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CSE 232 Introduction to Programming II

CSE 232 Introduction to Programming II (4 cr: 3 lecture + 1 lab)

Catalog Course Description

Object-centered design and implementation in C++. Building programs from modules. Data abstraction and classes to implement abstract data types. Static and dynamic memory allocation. Data structure implementation and algorithm efficiency. Lists, tables, stacks, and queues. Templates and generic programming.

Course Outcomes
(Letters refer to program outcomes; caps indicate greater emphasis.)

  1. Students can solve larger problems using fundamental algorithms and data structures and methods to create reliable programs using them. Students will be able to individually develop programs requiring significant amounts of data and lines of code. (a, b, C, I, J, k)
  2. Students will demonstrate an understanding of abstract data types and the use of C++ classes to declare and implement ADTs. (b, C, I, J, k)
  3. Students will demonstrate and understanding of the relative advantages and disadvantages of static versus dynamic storage allocation and linked versus serial use of memory. Students will be able to implement template classes for each of the fundamental ADTs using each memory management method. (C, I, J, K)
  4. Students will understand the characteristics of basic methods for update and search in containers. (I,J)

Program Outcomes covered in CSE 232

(a)
An ability to apply knowledge of computing and mathematics appropriate to the discipline.
(b)
An ability to analyze a problem, and identify and define the computing requirements appropriate to its solution.
(c)
An ability to design, implement, and evaluate a computer-based system, process, component, or program to meet desired needs.
(i)
An ability to use current techniques, skills, and tools necessary for computing practice.
(j)
An ability to apply mathematical foundations, algorithmic principles, and computer science theory in the modeling and design of computer-based systems in a way that demonstrates comprehension of the tradeoffs involved in design choices.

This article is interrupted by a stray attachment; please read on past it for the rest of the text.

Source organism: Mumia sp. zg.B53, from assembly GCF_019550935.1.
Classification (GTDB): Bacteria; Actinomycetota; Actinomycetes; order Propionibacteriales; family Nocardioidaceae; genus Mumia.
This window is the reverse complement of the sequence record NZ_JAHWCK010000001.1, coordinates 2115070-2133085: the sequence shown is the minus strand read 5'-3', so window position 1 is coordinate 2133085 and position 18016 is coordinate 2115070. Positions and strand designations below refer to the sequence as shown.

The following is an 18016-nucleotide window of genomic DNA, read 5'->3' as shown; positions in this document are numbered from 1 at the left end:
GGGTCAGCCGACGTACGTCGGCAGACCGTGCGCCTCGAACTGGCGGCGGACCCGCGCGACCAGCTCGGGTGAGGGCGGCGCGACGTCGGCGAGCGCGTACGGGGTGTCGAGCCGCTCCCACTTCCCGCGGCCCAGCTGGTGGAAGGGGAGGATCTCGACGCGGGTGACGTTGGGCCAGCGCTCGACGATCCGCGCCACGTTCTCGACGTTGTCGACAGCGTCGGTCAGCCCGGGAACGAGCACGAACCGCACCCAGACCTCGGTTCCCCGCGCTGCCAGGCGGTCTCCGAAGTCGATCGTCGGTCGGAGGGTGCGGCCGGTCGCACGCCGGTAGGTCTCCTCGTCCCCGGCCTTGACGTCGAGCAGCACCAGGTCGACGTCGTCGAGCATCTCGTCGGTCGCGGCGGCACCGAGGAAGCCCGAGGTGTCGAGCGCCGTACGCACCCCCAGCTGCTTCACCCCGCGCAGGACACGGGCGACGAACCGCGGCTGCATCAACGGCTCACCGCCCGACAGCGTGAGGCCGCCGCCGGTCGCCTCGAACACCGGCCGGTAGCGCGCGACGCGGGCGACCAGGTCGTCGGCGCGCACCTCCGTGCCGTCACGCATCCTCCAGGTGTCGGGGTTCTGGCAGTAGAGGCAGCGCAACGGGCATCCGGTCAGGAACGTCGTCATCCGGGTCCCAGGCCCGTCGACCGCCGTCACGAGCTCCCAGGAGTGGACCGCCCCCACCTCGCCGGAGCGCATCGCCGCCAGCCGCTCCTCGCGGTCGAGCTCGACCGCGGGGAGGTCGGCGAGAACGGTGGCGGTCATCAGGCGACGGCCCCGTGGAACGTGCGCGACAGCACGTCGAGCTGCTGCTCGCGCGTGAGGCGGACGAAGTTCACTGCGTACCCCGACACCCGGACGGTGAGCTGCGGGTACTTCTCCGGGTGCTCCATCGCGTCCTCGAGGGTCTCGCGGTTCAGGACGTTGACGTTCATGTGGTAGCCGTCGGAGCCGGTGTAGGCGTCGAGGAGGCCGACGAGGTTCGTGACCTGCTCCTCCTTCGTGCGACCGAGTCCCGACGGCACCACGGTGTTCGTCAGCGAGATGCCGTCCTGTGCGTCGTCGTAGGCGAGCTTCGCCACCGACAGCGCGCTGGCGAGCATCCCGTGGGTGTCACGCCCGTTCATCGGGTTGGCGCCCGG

(k)
An ability to apply design and development principles in the construction of software systems of varying complexity.

Assessment

Assessment of how well outcomes are being achieved will be done by applying a rubric to a random sample of at least 25% of the students who have completed the work being used for assessment. Assessment tools are examinations and programming projects. For each outcome being assessed, each student in the sample will be judged to (a) exceed, (b) meet, or (c) fail to meet an objective standard designed to assess this outcome. Unless otherwise specified the thresholds used are: meet (70%), exceed (85%). We will say that this offering of the course achieved the particular outcome if and only if 70% or more of the students sampled were assessed to be in categories (b) or (c).

  • Course outcome I assessed by
    1. success on programming projects
    2. the success of students who take CSE 335 within one year (meet: 70% earn 2.0 or better)
  • Course outcome II assessed by
    1. specific programming work and specific exam questions
    2. the success of students who take CSE 335 within one year (meet: 70% earn 2.0 or better)
  • Course outcome III assessed by
    1. specific programming work and specific exam questions.
  • Course outcome IV assessed by
    1. specific exam questions

Topics

  • Development of software modules
  • Phases of program translation
  • ADTs: design and implementation
  • Static and dynamic memory allocation
  • Structures: arrays, chains, and trees
  • Containers: lists, tables, stacks, queues
  • Algorithm efficiency
  • Recursion
  • Generic programming and templates

Textbook

  • ADTs, Data Structures, and Problem Solving with C++, 2nd edition(Nyhoff; Pearson, 2005)

Grading

  • Examinations
  • Homework
  • Labs